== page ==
Google makes it harder to get country-specific results in Search, Maps

You will now need to navigate your way through a labyrinth of elaborate ‘search settings’ to get results from a particular country


In its quest to serve more localized content because, you know, one in five searches is “related to location,” Google has made it harder for mobile users to get country-specific search results. Now, all search results will be tailored according to the country Google believes you are in at the moment (it doesn’t matter whether your device location is turned on or off; your approximate location can be obtained from your IP address).

So, if you live in the United States and are visiting France on a business trip, all your search results will automatically be adapted to your current whereabouts. If you still want to look up nation-specific results, you will have to navigate your way through a labyrinth of elaborate ‘search settings’ and change the country in ‘Region for Search Results’ tab.

“This update will help ensure that you get the most relevant results based on your location and is consistent with how Google already manages our services across a number of our other platforms, including YouTube, Blogger, Google Earth and Gmail, among others,” the company has explained in a blog post.

So, even though it may seem like a cool feature for travelers who are temporarily in another country and want to get restaurant recommendations or check out places of interest nearby, as a whole, the move hasn’t gone down too well with users.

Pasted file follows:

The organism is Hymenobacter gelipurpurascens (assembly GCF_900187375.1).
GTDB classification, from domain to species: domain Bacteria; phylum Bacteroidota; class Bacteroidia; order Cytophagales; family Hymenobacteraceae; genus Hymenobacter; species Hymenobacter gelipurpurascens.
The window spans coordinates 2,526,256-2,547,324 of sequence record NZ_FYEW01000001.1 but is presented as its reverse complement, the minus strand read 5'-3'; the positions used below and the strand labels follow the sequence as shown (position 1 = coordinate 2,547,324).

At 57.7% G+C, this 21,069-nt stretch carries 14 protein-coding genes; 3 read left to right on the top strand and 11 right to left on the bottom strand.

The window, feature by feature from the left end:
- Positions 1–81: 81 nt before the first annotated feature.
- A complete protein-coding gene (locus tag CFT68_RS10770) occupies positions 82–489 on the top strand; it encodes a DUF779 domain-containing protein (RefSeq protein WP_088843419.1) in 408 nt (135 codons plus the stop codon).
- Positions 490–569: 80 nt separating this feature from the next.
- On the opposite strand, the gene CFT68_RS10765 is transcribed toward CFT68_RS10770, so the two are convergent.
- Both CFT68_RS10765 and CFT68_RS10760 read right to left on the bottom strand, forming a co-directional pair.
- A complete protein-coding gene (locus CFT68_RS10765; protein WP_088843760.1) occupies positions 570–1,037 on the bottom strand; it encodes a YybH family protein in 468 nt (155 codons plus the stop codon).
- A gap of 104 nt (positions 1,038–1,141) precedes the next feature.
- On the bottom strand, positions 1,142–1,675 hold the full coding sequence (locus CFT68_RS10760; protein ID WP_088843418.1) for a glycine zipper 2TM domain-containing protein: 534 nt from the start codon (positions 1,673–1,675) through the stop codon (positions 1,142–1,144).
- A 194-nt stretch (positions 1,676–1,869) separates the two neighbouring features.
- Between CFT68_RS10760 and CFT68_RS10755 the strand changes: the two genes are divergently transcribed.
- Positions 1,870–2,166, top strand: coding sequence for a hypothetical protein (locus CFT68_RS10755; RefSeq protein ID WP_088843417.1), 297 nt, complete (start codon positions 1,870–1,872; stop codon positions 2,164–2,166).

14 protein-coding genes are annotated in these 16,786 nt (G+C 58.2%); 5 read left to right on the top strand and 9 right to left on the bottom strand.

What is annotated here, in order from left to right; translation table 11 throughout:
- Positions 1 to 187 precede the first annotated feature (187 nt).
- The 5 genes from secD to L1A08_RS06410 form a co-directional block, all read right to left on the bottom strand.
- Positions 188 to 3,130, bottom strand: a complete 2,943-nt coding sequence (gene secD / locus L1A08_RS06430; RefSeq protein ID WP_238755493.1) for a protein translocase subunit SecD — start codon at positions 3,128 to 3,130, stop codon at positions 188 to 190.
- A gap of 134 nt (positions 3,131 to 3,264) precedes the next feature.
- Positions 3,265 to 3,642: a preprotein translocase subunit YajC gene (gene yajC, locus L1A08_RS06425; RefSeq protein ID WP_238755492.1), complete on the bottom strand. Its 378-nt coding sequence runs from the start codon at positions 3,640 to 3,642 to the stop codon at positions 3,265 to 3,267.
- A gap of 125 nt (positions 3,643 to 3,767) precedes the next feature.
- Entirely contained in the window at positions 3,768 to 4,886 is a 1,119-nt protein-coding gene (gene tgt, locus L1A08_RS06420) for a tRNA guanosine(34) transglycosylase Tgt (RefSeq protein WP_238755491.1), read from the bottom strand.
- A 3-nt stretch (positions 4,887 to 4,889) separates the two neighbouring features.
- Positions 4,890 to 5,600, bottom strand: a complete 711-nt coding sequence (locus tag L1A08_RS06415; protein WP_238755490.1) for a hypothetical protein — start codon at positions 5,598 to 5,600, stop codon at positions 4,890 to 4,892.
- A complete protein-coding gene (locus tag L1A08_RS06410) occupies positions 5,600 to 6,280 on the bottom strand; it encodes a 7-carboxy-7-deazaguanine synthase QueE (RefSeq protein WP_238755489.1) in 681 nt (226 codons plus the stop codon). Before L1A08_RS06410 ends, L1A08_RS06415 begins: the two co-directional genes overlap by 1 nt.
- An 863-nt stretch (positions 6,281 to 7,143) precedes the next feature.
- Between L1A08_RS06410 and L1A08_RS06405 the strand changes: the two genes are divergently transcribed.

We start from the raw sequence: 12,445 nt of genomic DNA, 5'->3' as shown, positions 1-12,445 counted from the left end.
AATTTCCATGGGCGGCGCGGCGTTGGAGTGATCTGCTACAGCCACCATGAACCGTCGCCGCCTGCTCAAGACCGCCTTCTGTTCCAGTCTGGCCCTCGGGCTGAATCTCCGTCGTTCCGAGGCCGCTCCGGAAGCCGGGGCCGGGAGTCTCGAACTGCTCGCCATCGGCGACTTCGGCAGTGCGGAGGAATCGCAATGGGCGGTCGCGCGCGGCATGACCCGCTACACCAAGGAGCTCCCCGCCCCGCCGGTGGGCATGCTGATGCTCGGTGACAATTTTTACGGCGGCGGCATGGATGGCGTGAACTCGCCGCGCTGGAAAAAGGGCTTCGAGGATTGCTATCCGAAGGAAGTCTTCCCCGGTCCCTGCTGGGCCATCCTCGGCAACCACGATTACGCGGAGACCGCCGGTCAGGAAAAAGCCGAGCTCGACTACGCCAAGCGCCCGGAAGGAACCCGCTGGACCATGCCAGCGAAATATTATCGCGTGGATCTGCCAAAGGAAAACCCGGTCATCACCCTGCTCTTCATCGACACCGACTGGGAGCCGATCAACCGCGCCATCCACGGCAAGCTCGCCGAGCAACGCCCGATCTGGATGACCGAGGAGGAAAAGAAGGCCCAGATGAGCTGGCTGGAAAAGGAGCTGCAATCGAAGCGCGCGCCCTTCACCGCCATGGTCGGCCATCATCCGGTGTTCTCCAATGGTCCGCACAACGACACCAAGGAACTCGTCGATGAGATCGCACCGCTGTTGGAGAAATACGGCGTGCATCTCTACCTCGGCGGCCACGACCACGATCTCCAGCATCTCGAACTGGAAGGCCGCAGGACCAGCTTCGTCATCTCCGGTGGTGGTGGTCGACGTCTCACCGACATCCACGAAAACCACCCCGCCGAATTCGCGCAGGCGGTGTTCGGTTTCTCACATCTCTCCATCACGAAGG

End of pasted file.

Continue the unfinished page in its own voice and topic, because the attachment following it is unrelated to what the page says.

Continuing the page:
For example, the change would be pretty annoying if you are living abroad and want to look up something relevant to your country of origin. If you are a student remotely looking for research work in a particular domain, getting only local results will prove to be a huge bottleneck. Even while on a holiday, a user may want to see how things are back home, or see their home country’s take on recommended things to do in the country being visited.

When people would change country code top level domain names (ccTLD), such as .uk or .jp, in their browser, they would do that because they were not looking for local results. By taking away that option and making the process of obtaining country-specific results more complex, Google is only making it harder for mobile users to get what they want.

Ishveena is a geospatial enthusiast and a freelance technology writer who has been named among Geospatial World's 50 Risings Stars 2021. With 13 years of mainstream journalism and digital content writing experience, Ishveena is passionate about bringing to the fore the value of location technology to the economy and society. Her clients include GIS corporations, proptech companies, fintech leaders, and some of the world's top drone manufacturers and service providers.



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